The Community Conservation Partnership Fund is providing more than $126,000 to the Whaka Inaka project to restore whitebait habitat in Christchurch, and more than $33,000 to the Braided River Partnership project to improve the success of colony-nesting birds along Canterbury rivers.
“Whitebait spawning in Christchurch has declined, particularly after the earthquakes caused significant habitat damage. The Whaka Inaka project will provide an immediate temporary spawning habitat for whitebait along 3km of Christchurch river banks,” Ms Wagner says. . .
A falling dollar not all bad news – Rick Powdrell:
I was just thinking lately how things can change so abruptly in a year.
Farmers are once again facing tough realities of global export trade, price volatility and geopolitical unrest.
This time, last year, dairy was buoyant with record payout and nothing looking at halting the juggernaut. Sheep meat prices were positive for the season; beef was in the ascendancy and wool finally rebounding.
Fast forward and dairy is struggling with sheep meat failing to deliver on anticipated returns. Still, beef is extremely strong and wool has continued its gradual recovery. . .
Your general knowledge is British. You have a deep appreciation for world history and culture and you love meeting people from all over the world. You are exceptionally curious and eager to soak up the world around you. You have a progressive and open-minded disposition which makes you excited by the world and everything it has to offer.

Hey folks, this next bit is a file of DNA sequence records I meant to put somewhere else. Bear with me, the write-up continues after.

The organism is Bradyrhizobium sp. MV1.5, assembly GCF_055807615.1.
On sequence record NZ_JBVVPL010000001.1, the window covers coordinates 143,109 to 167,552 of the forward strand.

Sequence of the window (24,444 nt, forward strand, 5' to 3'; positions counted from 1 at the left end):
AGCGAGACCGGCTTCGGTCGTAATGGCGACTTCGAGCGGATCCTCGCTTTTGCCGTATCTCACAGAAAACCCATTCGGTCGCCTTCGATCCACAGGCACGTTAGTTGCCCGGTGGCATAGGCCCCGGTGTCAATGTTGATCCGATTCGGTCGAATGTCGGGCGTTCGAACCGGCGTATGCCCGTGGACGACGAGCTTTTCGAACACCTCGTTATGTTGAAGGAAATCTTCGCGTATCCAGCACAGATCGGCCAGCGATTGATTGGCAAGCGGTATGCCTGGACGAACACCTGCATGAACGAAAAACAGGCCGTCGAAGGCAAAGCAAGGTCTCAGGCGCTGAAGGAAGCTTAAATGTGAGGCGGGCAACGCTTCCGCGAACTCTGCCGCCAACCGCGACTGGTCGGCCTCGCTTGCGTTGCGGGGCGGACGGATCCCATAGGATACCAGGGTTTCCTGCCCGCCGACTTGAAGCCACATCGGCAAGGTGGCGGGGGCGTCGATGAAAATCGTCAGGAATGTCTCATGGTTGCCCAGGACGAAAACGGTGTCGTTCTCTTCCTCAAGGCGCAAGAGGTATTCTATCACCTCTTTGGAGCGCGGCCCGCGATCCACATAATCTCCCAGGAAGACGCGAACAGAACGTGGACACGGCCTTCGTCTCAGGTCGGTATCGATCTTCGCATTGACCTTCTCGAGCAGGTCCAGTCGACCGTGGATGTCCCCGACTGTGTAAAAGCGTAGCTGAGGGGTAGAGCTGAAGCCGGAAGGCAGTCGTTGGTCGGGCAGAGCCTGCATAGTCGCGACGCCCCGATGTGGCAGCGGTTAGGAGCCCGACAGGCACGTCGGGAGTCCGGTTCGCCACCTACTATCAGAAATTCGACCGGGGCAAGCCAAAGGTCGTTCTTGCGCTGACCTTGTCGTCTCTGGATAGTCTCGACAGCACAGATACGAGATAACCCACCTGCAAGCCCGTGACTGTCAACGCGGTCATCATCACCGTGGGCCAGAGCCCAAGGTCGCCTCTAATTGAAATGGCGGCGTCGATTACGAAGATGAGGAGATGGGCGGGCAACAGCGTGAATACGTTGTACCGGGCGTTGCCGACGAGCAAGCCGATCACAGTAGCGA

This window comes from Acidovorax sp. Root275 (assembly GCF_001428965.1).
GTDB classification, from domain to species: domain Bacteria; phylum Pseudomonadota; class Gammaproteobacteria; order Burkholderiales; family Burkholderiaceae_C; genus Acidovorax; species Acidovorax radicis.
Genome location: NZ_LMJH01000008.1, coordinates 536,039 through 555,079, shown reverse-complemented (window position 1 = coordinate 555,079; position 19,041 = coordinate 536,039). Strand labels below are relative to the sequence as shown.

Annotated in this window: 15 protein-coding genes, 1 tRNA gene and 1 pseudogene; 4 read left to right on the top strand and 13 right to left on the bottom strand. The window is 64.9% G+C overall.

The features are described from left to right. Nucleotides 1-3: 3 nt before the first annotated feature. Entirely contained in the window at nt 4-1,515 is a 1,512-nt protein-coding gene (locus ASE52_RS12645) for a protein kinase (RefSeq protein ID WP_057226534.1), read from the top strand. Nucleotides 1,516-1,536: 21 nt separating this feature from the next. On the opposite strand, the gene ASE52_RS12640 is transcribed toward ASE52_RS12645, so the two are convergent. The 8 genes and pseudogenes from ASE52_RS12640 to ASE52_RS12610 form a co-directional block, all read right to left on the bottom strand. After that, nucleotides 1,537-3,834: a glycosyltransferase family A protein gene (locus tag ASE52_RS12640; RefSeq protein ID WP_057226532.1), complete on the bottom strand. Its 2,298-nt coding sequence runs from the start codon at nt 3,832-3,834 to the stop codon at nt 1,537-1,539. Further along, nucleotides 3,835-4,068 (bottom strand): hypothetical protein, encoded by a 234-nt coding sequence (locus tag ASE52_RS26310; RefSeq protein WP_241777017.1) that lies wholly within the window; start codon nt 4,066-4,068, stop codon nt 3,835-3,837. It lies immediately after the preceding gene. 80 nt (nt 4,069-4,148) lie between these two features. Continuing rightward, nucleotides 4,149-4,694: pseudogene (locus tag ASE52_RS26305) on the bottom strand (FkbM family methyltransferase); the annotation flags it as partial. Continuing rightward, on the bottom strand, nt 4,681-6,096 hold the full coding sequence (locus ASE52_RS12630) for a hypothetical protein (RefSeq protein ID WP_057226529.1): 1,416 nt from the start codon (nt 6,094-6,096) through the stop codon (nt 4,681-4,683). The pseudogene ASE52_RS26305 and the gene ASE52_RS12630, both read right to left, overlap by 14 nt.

That’s an awful lot of assumptions to base on a few general knowledge questions.
I did it again deliberately choosing some incorrect answers and got:
Your general knowledge is Japanese. You are a maths and science whiz. You are fascinated by the mechanics and particles that make up the world around you. You find yourself constantly grasping for new and complex ways to wrap your head around the great cosmos that spans before you. You are often engrossed in the greatness of reality and wish to understand it more fully.
I gave up after that.
. . . Liberally sprinkling a book aimed at youngsters with foul language – of a kind that not so long ago would have led to arrest – is no way to increase anyone’s literacy. Certainly not that of teenagers.
Writers have plenty of perfectly good expressive words in the English language to choose from, without reducing literary and language standards to the lowest common denominator.
While bad language may be the norm in the playground, you can bet it isn’t tolerated in the classrooms of teachers marching to the freedom-of-speech drum.
And why are young males from “educational deprived backgrounds” taught that swearing is a good way for them to communicate? Does this mean they are written-off as knuckle-dragging proles?
Youngsters need inspiration, guidance and discipline if they are to engage fruitfully, communicate decently with each other and make their mark.